Maybe each way to feel good, be married, or run a business is different, but each one probably has three or so legs to the stool with a sweet spot in the middle.

My other observation was the power of via negative. This is the idea that we can gain from not-doing rather than doing. Avoiding the wrong foods is more powerful than consuming the best ones. But removal is a brute force weapon. It does a lot of work but it only works to a point.

In the book Moneyball, Michael Lewis wrote that during the filtering phase of baseball draftees, Billy Beane would scarlet-letter-style mark players. If someone had a bad attitude or a run-in or some other glaring issue then they were a straight ‘No’. After removing those players, Beane et al. had to get to work on saying yes.

Venn Thinking is a visual metaphor: combine 80/20 thinking with via negativa. Ask, what are the key factors that drive an outcome (be careful of optics vs outcomes), then consider the brute force work of removal before optimizing on addition.

Alpha erosion and hot dogs?

Wharton Moneyball is a great podcast. The intersection of sports and business doesn’t do justice to the topics covered. Two events Moneyball does not overlook are the Kentucky Derby and Nathan’s Hot Dog Eating Contest.

During the July 2021 episode, co-host Shane Jensen asked if
it’s Joey Chestnut’s technique or some god-given gift that allows him to eat a record seventy-five hot dogs in ten minutes. Eating expert and co-host Eric Bradlow explained :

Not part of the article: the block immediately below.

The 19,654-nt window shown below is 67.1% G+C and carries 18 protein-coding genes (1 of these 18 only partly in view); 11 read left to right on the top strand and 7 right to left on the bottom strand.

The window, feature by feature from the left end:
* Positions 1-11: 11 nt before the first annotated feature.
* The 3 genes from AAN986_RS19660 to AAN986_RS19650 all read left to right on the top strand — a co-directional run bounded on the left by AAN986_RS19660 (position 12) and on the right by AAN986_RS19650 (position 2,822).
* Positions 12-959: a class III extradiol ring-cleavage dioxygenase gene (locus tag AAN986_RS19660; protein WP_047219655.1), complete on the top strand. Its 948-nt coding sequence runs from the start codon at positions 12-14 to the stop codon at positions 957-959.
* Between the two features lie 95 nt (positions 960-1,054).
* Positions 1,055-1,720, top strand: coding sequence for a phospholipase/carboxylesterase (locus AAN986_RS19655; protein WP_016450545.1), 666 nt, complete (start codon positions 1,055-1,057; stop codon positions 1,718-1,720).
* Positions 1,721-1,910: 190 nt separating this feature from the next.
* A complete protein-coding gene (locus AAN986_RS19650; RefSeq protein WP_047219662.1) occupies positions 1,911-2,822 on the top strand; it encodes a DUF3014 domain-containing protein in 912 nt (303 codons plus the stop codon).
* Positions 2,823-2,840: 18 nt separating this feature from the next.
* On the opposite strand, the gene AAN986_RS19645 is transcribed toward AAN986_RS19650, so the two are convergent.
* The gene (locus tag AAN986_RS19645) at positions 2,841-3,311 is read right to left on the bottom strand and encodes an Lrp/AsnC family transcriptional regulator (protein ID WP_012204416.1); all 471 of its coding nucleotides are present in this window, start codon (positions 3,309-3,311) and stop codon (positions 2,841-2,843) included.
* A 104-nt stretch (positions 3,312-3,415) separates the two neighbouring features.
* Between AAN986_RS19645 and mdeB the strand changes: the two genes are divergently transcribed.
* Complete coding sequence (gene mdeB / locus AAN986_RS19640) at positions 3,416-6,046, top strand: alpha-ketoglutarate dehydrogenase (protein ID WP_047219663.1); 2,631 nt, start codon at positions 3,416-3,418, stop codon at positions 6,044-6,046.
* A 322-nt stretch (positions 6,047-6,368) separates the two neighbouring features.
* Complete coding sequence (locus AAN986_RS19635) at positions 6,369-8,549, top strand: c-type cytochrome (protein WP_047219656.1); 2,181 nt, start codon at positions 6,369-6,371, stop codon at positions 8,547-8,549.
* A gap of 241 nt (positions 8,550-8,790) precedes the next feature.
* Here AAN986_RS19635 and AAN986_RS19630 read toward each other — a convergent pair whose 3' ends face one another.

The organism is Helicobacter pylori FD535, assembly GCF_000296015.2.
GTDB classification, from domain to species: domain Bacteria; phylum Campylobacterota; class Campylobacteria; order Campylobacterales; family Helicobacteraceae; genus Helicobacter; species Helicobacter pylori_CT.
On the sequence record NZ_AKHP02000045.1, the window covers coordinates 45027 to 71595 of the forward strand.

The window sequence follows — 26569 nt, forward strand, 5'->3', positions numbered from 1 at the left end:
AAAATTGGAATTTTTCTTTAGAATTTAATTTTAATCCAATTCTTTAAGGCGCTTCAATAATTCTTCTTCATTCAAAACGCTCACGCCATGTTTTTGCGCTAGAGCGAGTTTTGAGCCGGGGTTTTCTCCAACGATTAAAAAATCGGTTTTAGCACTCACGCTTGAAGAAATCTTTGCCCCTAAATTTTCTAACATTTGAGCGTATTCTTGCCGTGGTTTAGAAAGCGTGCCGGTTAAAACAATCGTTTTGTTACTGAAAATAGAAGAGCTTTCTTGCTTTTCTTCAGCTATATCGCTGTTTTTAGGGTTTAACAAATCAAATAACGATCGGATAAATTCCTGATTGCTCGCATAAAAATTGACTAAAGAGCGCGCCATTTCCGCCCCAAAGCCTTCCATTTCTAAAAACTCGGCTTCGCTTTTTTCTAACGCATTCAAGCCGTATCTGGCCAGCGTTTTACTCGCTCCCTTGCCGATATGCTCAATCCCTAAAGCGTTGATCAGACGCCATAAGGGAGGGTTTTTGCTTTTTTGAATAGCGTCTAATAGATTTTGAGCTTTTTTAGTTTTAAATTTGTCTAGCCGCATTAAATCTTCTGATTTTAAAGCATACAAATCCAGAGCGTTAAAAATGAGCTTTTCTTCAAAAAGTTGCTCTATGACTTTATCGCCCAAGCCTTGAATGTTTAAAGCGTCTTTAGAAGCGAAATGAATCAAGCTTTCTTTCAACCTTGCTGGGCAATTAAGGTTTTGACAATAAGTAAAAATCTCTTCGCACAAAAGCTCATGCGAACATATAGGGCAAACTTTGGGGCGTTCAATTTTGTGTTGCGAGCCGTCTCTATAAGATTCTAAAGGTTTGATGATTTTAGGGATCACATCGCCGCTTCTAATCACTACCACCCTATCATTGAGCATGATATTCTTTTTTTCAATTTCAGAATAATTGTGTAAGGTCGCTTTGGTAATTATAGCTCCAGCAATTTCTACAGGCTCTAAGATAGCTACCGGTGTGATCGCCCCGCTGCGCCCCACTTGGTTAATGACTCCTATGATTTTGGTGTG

“They all do the same thing. Eat multiple hot dogs followed by buns dipped in water. Eat multiple hot dogs followed by buns dipped in water. Everybody, since Kobayashi started this strategy in the mid-2000s, uses this strategy.” – @EBradlow, Wharton Moneyball Podcast

Kobayashi’s creativity (and success) invited competitors. Alpha erosion is the idea that valuable advantages degrade with imitation. What was once scarce and valuable, is now abundant and worth less. Daryl Morey said that in the early days of basketball moneyball it was easier to draft players. By 2017 Morey noted how many other team’s draft boards looked a lot like the one in Houston.

But knowing alpha erosion exists and seeing it occur is not fait accompli. There are at least two paths: innovation and restriction.

Innovation occurs when an organization can deliver better products each year as judged by their consumers. Find the JTBD. The capacity for this is dictated by an organization’s culture. Does an organization allow for exploration, does it allow for an Innovator’s Solution. 

Restriction occurs when an organization can gain an advantage by acting in a way the competition cannot. Part-of-the-reason Dollar Shave Club and other DTC companies succeeded was because the distribution advantage of legacy companies was also a weakness. Gillette could not compete (as judged by the consumer) without upsetting the retail partners.

Restriction for an individual is to remove ego, which often opens new paths for competition success. Movie Producer Jason Blum demonstrated the success of the low-budget horror film and hasn’t suffered much alpha erosion. Part-of-the-reason, said Blum, is that people in show business like the rewards of the show part more than the business part. There are huge advantages for a person if they can look stupid.

Shoveling as many hot dogs into your mouth may not seems like a good idea. It’s probably not. But the lessons we get from it sure are tasty.

Search Tricks